Monday, May 10, 2010

Sharks Finned in Florida - Images

Tarpoon Dive Centers posted grizzly images of finned sharks in Florida's waters this week.

These images were picked up by Scotty Grey from Blue Iguana Charters and a host of shark conservation groups.

Scotty's response to these images was typical of those who have seen them.

We contacted Jake Shekels manager of Tarpoon Dive Centers and he said this was not the first time he had encountered finned sharks at his dive site:

These Photos were taken last weekend while diving on a reef off Key Biscayne. Unbelievable this is happening so close to home. In April of last year we saw two hammerheads and perhaps a tiger shark, this was a nurse shark around the same area and depth and I am beginning to wondering if this is a coincidence?"

Typically shark finning is done by one or two persons who run small to medium shark fin operations in Florida. Some are busted, some are not. These are lucrative operations (see link).

With conservation leadership from Tarpoon Dive Centers and help from others in the conservation community perhaps these sharks will not have been finned in vain.

See post "When One Dead Shark."

Guy Harvey Ultimate Shark Challenge - Tagged Shark Moving Fast

The Guy Harvey Ultimate Shark Challenge represents a radical change in shark tournament modelling.

Combining shark research and best shark fishing practices the ultimate goal for this tournament is to promote "change from within" the sport caught shark fishing industry.

A recently tagged female bull shark (perhaps gravid) is now making tournament shark fishing history in Florida waters as she reports her position to Mote Marine Labs and waiting researchers.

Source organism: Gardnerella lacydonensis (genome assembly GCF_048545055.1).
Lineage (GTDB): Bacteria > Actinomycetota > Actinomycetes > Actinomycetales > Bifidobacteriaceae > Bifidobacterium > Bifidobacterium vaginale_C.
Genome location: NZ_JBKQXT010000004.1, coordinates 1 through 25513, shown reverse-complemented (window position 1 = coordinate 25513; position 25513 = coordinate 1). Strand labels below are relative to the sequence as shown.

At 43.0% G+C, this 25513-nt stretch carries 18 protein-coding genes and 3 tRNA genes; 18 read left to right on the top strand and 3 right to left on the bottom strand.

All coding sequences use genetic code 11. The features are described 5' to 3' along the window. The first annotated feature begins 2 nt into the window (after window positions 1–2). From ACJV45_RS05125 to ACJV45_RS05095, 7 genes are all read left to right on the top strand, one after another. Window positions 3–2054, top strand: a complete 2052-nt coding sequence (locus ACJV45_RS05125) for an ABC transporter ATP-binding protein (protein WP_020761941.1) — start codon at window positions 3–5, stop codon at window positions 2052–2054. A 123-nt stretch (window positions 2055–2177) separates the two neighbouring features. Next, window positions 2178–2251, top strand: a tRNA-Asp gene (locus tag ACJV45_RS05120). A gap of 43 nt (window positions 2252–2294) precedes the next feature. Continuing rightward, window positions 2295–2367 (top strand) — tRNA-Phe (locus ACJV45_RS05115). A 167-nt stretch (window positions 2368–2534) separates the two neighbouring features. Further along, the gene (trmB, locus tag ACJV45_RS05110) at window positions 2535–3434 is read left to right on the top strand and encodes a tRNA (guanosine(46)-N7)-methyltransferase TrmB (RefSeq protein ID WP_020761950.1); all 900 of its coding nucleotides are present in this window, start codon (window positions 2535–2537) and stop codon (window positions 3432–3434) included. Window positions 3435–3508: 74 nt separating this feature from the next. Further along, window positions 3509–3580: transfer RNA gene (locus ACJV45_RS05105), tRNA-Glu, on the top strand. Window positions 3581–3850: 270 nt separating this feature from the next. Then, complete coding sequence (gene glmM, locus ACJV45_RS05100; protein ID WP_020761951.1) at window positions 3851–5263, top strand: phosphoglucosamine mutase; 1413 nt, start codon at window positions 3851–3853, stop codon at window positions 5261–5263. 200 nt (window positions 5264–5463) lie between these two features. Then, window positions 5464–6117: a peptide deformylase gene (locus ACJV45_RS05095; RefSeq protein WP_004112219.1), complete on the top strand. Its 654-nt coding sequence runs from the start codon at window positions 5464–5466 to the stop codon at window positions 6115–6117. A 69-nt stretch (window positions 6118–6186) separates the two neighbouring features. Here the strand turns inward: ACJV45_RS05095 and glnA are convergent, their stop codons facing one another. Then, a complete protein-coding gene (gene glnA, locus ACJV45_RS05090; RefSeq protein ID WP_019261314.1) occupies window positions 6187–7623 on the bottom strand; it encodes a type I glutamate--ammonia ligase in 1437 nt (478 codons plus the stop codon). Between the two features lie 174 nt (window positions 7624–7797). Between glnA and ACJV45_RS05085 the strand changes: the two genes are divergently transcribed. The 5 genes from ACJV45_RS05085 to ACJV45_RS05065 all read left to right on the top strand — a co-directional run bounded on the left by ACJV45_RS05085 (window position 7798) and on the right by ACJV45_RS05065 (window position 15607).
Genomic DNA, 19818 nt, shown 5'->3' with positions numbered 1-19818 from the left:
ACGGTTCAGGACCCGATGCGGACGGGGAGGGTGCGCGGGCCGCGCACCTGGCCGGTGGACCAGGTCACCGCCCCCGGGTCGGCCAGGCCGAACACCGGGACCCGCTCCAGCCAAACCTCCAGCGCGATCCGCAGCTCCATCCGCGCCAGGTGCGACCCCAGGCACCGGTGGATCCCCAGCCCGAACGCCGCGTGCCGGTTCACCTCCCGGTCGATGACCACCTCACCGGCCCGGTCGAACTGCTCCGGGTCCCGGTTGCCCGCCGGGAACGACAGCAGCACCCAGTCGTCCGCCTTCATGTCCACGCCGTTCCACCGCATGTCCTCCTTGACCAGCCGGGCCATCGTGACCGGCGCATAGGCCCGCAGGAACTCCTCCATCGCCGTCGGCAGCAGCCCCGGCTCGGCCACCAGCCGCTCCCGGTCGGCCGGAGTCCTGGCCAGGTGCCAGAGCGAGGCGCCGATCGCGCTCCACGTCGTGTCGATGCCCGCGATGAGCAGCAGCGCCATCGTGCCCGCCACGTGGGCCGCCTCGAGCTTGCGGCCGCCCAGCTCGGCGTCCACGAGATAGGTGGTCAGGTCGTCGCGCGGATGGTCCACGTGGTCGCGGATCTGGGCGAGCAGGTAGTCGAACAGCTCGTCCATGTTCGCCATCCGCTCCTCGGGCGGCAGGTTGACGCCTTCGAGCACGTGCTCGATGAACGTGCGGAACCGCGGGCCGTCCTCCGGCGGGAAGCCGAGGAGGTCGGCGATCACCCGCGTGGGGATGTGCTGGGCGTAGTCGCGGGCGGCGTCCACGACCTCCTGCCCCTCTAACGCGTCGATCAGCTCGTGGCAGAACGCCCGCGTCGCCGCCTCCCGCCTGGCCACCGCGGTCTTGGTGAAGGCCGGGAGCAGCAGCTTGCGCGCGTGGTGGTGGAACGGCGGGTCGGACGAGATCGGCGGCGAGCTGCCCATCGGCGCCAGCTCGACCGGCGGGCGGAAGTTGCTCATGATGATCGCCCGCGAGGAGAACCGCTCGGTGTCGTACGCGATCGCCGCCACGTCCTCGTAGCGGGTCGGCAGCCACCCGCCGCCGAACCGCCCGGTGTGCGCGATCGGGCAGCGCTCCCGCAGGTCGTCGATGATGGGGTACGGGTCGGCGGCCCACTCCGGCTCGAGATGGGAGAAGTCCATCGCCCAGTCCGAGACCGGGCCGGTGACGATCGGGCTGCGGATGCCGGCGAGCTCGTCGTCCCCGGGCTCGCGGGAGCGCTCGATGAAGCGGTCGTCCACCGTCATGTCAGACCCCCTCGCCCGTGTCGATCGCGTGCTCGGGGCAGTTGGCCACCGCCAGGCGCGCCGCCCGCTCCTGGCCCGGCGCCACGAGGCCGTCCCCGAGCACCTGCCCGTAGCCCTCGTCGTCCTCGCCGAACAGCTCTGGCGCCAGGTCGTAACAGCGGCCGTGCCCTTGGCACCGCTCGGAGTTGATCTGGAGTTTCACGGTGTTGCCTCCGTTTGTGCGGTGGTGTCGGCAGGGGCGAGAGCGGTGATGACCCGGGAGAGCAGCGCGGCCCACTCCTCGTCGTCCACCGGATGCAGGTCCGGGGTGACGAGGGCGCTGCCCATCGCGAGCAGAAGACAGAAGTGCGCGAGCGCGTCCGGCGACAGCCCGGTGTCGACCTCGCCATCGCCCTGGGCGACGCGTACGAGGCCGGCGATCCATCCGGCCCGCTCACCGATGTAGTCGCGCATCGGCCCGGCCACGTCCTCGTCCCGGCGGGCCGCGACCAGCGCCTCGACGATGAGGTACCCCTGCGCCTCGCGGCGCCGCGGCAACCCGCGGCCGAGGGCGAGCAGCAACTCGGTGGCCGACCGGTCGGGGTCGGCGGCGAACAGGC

On the first day of the Guy Harvey Ultimate Shark Challenge (May 1, 2010), a large bull shark (Carcharhinus leucas) was caught by tournament competitor Bucky Dennis. This adult female was possibly pregnant and an ideal candidate for satellite tagging by Mote Marine Lab's research team. The tag was attached to the shark's first dorsal fin such that it would be able to transmit whenever the shark was at the surface of the water. These transmissions provide precise location and movement information that will contribute to our understanding of the habitat preferences of this important marine predator.

For more information and to view her daily track go here.

Getting Your Squid On - Ambush or Active?

The colossal squid (Mesonychoteuthis hamiltoni) is the stuff of legends and popular myth. It is also one of our favourite deep sea critters.

Often depicted as active hunters of the deep researchers are scaling back this view, proposing that Mesonychoteuthis hamiltoni is more of a passive hunter. Similar perhaps to Magnapinna and a video that made the Blue Blogger rounds in 2007/8.

The BBC had great coverage of this ongoing discussion as does RTSea Blog.

Taking into account the depth at which these critters reside and water temperatures, researchers now think the colossal squids hunting technique is like a many branched upside down tree with prey items blundering into spiked tipped arms, only to be pulled into a two foot beak and ripped to pieces...very slowly of course.

Here's a video of Magnapinna. Watching this critter in action you'll get the idea. Ironically this video comes from a Shell Oil deepwater exploration ROV: